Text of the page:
In the Trump economy small businesses are thriving — So why are Dems working to undermine it?
It’s a sad fact but many national news outlets blatantly ignore how President Trump has done a great deal to revive and grow the economy and help small businesses prosper by increasing access to affordable, reliable energy.
Under President Trump, the U.S. is experiencing record-low unemployment and rising wages the previous administration repeatedly said wasn’t possible. As a result, small businesses are hiring at a record pace and President Trump’s goal of energy dominance has played a big part in this economic expansion. Rather than restrict energy production, Trump policies are creating record production of oil and natural gas, which in turn are stabilizing energy prices and costs for companies.
These stable or reduced fuel costs are especially beneficial to small businesses which are responsible for creating 62 percent of the jobs in the American economy. When small business owners pay less to power their operations or transport goods, they can grow, they can hire more people or pay higher wages to existing employees.
But this renewed economic growth, low unemployment, and robust consumer confidence hasn’t stopped Democrats at national and state levels from attacking the president’s successes while offering various proposals to undermine American businesses and slow economic growth.
The Democratic Party’s Green New Deal, which we now know had nothing to do with climate and everything to do with changing the shape of the “entire economy,” touched off a political game of one-upmanship among Democratic presidential candidates and state leaders.
Democratic presidential hopefuls elbowed each other off debate stages to tout their ideas for “green energy” proposals that alone cost an estimated $4.5 trillion or $35,000 per household, and will only lead to more regulations, fees, higher taxes, and increased costs and hardships for small businesses and the people working in this sector of the economy.
At the state level, New York’s “Climate Leadership and Community Protection Act,” which Gov. Andrew Cuomo called “the most aggressive climate change legislation in the nation,” would establish a statewide goal of net-zero emissions by 2050. This plan would require new energy projects to “be built at a pace not yet seen in New York” to achieve the goal of 70 percent of energy production coming from “renewable” sources by 2030.
This breakneck pace of new projects and retrofits would certainly raise utility rates in a state where New Yorkers already pay nearly 50 percent more for electricity than the national average. Just a single offshore windfarm will cost an estimated $48 billion, and the state will need to construct at least one solar farm larger than the city of Buffalo.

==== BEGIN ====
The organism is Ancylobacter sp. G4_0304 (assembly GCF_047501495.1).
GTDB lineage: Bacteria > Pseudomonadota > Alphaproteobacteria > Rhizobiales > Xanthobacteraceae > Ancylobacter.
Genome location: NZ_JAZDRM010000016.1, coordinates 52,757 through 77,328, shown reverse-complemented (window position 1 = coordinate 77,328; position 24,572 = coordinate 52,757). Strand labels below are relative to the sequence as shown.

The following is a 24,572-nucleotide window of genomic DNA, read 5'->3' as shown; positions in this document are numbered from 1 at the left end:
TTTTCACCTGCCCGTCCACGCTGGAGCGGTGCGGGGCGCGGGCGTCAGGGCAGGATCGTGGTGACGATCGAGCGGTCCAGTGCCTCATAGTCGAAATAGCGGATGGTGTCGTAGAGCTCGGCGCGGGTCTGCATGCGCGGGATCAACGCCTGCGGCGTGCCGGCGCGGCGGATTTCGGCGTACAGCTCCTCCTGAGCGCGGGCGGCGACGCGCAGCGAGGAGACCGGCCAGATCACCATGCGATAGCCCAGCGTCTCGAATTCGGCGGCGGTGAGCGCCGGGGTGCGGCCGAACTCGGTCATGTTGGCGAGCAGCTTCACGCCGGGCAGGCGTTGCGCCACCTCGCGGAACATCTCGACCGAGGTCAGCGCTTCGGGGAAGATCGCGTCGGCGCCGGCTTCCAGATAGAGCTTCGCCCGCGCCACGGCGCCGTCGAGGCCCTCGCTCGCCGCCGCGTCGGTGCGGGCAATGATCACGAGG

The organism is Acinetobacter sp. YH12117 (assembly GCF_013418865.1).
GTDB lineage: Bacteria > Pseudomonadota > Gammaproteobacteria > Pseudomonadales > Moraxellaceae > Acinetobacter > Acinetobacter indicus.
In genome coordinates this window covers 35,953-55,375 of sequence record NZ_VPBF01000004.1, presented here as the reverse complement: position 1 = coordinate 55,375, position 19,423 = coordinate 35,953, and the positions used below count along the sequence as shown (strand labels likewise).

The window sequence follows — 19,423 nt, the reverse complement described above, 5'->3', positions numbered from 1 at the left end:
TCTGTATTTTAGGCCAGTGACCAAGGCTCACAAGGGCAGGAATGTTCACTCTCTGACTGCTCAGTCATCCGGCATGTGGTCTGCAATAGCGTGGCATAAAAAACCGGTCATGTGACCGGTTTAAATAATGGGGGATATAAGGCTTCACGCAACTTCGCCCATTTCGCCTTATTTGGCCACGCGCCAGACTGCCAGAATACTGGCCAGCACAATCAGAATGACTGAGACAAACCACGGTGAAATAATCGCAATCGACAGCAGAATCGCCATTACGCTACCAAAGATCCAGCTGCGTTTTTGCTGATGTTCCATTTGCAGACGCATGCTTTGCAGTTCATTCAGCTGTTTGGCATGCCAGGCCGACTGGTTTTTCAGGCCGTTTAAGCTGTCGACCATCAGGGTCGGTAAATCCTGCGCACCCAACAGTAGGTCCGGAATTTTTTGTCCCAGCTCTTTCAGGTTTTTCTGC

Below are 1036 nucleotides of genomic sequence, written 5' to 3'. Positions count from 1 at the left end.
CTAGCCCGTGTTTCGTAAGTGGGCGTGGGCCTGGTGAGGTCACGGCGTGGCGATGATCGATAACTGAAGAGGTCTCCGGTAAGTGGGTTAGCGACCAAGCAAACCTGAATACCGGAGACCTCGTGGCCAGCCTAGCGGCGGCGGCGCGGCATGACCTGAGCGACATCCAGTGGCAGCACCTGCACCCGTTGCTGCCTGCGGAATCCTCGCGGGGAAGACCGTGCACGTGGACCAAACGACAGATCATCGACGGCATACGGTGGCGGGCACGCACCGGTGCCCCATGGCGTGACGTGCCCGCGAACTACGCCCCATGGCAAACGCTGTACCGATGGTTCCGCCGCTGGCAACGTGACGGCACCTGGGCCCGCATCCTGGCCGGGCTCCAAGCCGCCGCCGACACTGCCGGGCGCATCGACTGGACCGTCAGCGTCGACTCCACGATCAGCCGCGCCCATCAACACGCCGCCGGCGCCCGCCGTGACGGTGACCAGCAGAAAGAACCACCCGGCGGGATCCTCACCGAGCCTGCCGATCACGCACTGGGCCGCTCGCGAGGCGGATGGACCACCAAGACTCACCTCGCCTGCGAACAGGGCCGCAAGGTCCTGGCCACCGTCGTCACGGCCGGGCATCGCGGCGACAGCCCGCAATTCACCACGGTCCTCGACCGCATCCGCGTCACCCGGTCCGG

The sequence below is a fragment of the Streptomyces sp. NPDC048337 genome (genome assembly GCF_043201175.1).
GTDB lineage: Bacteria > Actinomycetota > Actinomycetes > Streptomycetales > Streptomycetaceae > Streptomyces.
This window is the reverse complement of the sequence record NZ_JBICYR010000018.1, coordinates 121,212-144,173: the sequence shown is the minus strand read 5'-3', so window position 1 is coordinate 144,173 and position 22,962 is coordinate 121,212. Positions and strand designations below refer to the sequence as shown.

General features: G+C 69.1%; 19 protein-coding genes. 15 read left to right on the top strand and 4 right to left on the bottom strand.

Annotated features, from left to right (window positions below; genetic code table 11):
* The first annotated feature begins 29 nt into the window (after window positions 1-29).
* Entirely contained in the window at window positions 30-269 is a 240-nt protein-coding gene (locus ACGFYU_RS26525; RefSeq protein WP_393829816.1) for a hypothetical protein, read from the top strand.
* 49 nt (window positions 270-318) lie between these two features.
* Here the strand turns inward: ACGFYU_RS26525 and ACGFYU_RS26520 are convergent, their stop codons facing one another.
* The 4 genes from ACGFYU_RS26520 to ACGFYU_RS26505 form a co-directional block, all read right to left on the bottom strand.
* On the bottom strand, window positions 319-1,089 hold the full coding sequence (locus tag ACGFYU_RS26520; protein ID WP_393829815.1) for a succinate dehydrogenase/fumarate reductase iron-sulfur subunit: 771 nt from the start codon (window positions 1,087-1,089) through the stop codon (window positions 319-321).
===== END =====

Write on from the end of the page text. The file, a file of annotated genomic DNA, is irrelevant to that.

These higher energy costs for small business owners must either be absorbed by proprietors or passed on to consumers. For New York’s more than 2 million small businesses, which employ more than half the state’s workforce, this means lost revenues, job cuts, or worse yet, closing their doors.
California has one-upped New York with a goal of achieving 100 percent “renewable” energy production by 2045. This would cost more than $350 billion for energy storage alone because of the intermittent, unreliable nature of “green” energy. There are also the additional costs of new wind and solar farms and the infrastructure improvements required to transmit the power.
Some businesses in California have started giving notices of additional service fees to “partially offset the increased cost of operations in the State of California.” These fees could soon be used to pay for additional energy costs. Californians already pay about 50 percent more than the rest of the U.S. for electricity. Is it any wonder that CEO magazine consistently rates New York and California as the 49th and 50th worse states respectively to do business? If this trend continues, more companies of every size will exit the state.
While our existing infrastructure crumbles and requires trillions in upgrades, Democrats clamor for trillions more in new projects for costly, inefficient, unreliable energy sources. Consumers and small business alike will shoulder the burden of these politically correct energy projects through increased prices, taxes, and fees. Raising taxes to abandon reliable fossil fuels is completely unnecessary when carbon emissions in the U.S. are on the decline.
It makes complete sense to maximize our existing energy resources to allow our business and manufacturing sectors to prosper. That is the president’s commonsense plan and Democrats in Congress should support him in this effort – not work to undermine him at every turn.